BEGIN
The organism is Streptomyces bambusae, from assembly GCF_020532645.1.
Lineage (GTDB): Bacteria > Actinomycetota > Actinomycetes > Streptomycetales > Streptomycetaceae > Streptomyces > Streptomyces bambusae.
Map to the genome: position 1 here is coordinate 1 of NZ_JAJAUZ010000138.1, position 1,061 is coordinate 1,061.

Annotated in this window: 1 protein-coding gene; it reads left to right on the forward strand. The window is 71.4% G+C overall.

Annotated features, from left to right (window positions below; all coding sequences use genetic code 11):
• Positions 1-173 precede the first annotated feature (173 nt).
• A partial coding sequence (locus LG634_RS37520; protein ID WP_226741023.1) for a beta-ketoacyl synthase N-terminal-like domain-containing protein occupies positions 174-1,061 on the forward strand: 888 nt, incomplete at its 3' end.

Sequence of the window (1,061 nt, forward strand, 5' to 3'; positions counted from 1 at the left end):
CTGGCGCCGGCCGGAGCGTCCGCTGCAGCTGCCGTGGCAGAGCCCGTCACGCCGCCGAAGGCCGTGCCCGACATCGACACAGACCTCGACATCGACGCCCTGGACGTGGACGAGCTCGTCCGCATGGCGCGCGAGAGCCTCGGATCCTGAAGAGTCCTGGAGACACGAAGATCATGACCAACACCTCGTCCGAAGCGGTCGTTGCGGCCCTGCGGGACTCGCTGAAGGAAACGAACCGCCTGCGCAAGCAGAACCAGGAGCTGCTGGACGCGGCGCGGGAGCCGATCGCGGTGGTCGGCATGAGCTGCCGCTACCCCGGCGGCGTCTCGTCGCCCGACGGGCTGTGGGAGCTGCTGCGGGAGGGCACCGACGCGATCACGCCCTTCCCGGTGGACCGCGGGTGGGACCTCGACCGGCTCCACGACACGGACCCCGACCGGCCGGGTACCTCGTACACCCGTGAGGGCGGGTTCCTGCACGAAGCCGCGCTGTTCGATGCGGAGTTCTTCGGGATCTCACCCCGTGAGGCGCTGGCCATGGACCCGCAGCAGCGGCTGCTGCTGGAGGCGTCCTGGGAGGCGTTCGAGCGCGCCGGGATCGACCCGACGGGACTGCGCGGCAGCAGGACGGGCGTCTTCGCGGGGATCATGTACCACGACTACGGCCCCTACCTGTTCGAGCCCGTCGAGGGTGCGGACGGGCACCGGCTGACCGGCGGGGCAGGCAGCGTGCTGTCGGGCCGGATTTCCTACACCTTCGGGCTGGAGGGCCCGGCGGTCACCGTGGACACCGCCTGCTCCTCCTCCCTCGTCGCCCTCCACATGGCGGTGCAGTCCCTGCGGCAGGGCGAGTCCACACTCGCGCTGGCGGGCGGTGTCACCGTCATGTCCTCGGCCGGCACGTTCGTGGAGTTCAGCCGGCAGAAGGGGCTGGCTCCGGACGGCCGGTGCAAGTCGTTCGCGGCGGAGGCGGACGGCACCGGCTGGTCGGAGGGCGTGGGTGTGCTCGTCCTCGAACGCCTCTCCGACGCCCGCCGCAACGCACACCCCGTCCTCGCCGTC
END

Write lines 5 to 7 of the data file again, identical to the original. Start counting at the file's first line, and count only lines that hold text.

Annotated features, from left to right (window positions below; all coding sequences use genetic code 11):
• Positions 1-173 precede the first annotated feature (173 nt).
• A partial coding sequence (locus LG634_RS37520; protein ID WP_226741023.1) for a beta-ketoacyl synthase N-terminal-like domain-containing protein occupies positions 174-1,061 on the forward strand: 888 nt, incomplete at its 3' end.